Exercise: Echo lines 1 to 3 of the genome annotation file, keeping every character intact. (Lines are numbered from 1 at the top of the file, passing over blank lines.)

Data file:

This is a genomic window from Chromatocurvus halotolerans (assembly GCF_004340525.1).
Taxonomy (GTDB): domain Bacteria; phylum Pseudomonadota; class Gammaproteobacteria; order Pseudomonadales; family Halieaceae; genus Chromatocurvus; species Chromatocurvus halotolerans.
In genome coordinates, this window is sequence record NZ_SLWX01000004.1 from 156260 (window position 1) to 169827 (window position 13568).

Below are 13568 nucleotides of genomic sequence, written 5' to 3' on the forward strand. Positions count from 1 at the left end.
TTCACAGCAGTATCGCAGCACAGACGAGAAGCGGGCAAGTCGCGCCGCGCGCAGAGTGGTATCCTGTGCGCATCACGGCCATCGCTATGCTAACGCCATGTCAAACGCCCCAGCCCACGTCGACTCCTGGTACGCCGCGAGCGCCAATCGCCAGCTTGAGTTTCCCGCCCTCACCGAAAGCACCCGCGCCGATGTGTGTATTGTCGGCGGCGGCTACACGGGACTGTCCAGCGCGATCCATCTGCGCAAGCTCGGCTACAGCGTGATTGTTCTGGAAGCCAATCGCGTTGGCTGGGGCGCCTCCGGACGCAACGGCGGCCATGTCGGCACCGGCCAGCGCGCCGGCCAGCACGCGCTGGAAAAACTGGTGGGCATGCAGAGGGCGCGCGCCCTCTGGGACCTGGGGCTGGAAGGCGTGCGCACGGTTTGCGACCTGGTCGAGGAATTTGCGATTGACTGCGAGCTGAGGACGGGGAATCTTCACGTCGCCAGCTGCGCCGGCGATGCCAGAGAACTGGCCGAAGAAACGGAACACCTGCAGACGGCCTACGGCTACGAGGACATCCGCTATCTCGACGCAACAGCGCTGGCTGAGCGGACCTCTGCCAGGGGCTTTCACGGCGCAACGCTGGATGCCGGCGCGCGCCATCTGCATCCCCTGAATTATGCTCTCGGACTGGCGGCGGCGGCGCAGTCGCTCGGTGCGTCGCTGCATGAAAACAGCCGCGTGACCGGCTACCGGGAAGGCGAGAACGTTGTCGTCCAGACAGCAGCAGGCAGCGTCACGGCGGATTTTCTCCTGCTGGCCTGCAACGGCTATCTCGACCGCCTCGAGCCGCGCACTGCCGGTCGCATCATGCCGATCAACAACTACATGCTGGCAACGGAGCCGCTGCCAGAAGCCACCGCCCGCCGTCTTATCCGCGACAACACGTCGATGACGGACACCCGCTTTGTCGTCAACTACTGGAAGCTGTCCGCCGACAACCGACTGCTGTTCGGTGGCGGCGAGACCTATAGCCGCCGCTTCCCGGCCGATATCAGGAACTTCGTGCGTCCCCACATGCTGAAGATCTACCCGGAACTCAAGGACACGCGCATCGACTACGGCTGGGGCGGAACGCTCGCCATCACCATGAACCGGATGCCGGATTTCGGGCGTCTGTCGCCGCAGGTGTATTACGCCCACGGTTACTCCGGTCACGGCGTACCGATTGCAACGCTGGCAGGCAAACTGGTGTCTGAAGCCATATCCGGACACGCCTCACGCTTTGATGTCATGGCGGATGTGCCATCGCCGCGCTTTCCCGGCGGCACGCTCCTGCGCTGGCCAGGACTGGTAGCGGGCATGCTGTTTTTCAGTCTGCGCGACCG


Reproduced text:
This is a genomic window from Chromatocurvus halotolerans (assembly GCF_004340525.1).
Taxonomy (GTDB): domain Bacteria; phylum Pseudomonadota; class Gammaproteobacteria; order Pseudomonadales; family Halieaceae; genus Chromatocurvus; species Chromatocurvus halotolerans.
In genome coordinates, this window is sequence record NZ_SLWX01000004.1 from 156260 (window position 1) to 169827 (window position 13568).